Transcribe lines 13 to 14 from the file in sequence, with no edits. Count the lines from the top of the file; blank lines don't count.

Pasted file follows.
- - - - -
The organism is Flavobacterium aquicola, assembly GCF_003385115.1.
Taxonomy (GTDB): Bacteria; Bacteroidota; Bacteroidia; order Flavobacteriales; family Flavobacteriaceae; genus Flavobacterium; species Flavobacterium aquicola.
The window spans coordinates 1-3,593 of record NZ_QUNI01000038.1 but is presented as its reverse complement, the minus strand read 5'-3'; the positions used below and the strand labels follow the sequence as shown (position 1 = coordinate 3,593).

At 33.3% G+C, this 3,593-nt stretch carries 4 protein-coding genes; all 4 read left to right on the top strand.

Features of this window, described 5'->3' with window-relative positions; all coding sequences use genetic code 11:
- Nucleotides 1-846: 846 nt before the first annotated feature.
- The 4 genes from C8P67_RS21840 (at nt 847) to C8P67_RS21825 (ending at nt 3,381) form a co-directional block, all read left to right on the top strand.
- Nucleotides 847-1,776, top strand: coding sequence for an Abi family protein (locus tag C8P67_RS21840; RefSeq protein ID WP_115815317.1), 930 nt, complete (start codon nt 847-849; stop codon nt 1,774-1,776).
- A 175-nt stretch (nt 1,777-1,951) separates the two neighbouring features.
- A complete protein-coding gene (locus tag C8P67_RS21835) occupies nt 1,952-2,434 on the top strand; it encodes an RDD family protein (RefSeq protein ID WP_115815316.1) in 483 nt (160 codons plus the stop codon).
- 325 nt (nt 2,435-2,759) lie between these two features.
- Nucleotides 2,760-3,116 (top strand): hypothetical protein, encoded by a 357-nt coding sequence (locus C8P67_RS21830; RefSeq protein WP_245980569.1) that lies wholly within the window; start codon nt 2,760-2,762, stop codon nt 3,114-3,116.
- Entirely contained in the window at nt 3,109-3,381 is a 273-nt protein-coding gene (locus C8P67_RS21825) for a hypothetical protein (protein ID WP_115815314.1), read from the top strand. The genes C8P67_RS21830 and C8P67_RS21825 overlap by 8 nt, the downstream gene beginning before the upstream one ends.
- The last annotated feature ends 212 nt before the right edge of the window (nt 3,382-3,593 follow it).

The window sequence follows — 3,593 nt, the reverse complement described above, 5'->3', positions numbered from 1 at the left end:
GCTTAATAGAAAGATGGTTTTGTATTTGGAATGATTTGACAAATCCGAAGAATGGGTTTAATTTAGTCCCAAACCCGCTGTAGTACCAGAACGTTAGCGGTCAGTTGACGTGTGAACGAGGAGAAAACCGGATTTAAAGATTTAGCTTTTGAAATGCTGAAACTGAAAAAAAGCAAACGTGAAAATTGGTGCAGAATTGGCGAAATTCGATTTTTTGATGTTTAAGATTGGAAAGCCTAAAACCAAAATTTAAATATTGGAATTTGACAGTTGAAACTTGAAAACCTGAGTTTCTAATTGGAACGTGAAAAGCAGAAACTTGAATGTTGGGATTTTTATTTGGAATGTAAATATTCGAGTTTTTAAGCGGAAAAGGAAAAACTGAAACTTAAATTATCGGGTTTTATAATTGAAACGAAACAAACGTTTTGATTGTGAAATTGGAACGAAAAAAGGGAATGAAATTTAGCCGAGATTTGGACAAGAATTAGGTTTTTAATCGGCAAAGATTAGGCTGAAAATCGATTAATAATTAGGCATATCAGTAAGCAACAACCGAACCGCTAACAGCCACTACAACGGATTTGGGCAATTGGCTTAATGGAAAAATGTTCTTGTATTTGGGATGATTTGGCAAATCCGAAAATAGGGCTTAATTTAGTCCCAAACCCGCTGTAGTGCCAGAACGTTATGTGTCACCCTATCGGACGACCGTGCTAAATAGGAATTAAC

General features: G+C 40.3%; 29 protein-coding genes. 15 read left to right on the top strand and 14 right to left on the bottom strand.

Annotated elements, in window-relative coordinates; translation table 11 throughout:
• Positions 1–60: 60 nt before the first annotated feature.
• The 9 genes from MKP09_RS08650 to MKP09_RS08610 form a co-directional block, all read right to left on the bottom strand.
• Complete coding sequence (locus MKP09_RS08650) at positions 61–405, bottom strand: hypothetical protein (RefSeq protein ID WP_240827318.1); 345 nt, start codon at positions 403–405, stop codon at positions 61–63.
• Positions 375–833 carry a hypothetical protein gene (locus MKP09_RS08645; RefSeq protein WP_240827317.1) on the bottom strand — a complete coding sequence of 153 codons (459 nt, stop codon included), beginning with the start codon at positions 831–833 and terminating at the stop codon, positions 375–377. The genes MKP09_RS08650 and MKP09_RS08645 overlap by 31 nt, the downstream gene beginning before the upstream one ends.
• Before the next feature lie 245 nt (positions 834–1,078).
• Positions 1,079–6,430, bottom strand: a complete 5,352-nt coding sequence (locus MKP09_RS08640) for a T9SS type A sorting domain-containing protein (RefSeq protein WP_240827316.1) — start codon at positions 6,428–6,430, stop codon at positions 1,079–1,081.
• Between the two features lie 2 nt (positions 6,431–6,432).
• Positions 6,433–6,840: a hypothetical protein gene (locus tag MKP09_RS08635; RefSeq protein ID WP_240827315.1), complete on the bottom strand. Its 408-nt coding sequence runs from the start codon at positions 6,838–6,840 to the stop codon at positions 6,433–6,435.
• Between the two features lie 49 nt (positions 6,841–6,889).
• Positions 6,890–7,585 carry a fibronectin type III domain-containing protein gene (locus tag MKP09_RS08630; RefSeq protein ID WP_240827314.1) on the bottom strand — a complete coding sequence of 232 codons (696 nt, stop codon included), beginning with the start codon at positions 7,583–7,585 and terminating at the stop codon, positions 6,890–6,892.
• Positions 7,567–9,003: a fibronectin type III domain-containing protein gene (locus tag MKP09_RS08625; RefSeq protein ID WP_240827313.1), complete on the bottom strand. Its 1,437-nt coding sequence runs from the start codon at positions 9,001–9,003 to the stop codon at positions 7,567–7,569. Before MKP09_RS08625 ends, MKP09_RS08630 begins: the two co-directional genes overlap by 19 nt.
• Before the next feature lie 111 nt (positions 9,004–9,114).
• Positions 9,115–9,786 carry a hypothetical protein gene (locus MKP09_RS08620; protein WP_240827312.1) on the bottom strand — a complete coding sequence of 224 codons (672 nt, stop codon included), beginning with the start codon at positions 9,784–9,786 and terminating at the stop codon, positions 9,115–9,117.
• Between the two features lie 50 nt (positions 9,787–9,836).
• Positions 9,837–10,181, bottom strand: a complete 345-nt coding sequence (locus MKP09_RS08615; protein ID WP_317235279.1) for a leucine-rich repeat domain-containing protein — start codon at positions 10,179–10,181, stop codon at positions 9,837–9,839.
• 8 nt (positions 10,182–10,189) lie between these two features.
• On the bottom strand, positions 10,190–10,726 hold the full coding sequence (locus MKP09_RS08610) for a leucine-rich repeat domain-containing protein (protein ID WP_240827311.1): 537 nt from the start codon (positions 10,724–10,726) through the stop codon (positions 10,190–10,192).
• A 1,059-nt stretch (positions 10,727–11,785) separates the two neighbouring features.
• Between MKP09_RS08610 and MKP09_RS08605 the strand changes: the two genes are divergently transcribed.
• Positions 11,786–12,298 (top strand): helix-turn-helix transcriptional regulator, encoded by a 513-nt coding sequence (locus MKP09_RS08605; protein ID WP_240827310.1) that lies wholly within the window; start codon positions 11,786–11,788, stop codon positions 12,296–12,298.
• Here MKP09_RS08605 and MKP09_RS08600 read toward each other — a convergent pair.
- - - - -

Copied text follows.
- Entirely contained in the window at nt 3,109-3,381 is a 273-nt protein-coding gene (locus C8P67_RS21825) for a hypothetical protein (protein ID WP_115815314.1), read from the top strand. The genes C8P67_RS21830 and C8P67_RS21825 overlap by 8 nt, the downstream gene beginning before the upstream one ends.
- The last annotated feature ends 212 nt before the right edge of the window (nt 3,382-3,593 follow it).